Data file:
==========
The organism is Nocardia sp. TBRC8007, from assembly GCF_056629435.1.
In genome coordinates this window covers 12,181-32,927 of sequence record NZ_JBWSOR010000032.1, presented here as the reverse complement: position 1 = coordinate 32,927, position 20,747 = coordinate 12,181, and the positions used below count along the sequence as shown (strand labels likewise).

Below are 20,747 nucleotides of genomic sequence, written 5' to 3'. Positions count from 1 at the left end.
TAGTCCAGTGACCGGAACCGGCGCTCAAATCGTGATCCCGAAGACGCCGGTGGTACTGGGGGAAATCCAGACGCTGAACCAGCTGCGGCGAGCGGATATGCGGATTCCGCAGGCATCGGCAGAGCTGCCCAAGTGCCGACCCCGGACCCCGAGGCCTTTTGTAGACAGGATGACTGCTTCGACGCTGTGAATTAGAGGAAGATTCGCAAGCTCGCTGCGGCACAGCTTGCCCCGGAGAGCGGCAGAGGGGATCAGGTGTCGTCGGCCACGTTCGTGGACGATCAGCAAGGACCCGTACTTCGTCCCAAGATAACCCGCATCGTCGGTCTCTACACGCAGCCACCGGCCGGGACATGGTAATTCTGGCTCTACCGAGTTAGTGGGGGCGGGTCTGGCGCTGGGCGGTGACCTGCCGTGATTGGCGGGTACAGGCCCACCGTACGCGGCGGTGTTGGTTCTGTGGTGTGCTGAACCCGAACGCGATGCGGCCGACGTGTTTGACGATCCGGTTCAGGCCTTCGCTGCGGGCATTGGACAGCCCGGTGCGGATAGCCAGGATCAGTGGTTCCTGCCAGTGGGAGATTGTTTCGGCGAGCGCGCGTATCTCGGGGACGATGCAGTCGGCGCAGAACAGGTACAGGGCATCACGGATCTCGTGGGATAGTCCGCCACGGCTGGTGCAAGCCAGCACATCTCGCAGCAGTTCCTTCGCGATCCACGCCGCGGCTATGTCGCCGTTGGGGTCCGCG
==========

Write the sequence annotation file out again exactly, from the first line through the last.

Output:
The organism is Nocardia sp. TBRC8007, from assembly GCF_056629435.1.
In genome coordinates this window covers 12,181-32,927 of sequence record NZ_JBWSOR010000032.1, presented here as the reverse complement: position 1 = coordinate 32,927, position 20,747 = coordinate 12,181, and the positions used below count along the sequence as shown (strand labels likewise).

Below are 20,747 nucleotides of genomic sequence, written 5' to 3'. Positions count from 1 at the left end.
TAGTCCAGTGACCGGAACCGGCGCTCAAATCGTGATCCCGAAGACGCCGGTGGTACTGGGGGAAATCCAGACGCTGAACCAGCTGCGGCGAGCGGATATGCGGATTCCGCAGGCATCGGCAGAGCTGCCCAAGTGCCGACCCCGGACCCCGAGGCCTTTTGTAGACAGGATGACTGCTTCGACGCTGTGAATTAGAGGAAGATTCGCAAGCTCGCTGCGGCACAGCTTGCCCCGGAGAGCGGCAGAGGGGATCAGGTGTCGTCGGCCACGTTCGTGGACGATCAGCAAGGACCCGTACTTCGTCCCAAGATAACCCGCATCGTCGGTCTCTACACGCAGCCACCGGCCGGGACATGGTAATTCTGGCTCTACCGAGTTAGTGGGGGCGGGTCTGGCGCTGGGCGGTGACCTGCCGTGATTGGCGGGTACAGGCCCACCGTACGCGGCGGTGTTGGTTCTGTGGTGTGCTGAACCCGAACGCGATGCGGCCGACGTGTTTGACGATCCGGTTCAGGCCTTCGCTGCGGGCATTGGACAGCCCGGTGCGGATAGCCAGGATCAGTGGTTCCTGCCAGTGGGAGATTGTTTCGGCGAGCGCGCGTATCTCGGGGACGATGCAGTCGGCGCAGAACAGGTACAGGGCATCACGGATCTCGTGGGATAGTCCGCCACGGCTGGTGCAAGCCAGCACATCTCGCAGCAGTTCCTTCGCGATCCACGCCGCGGCTATGTCGCCGTTGGGGTCCGCG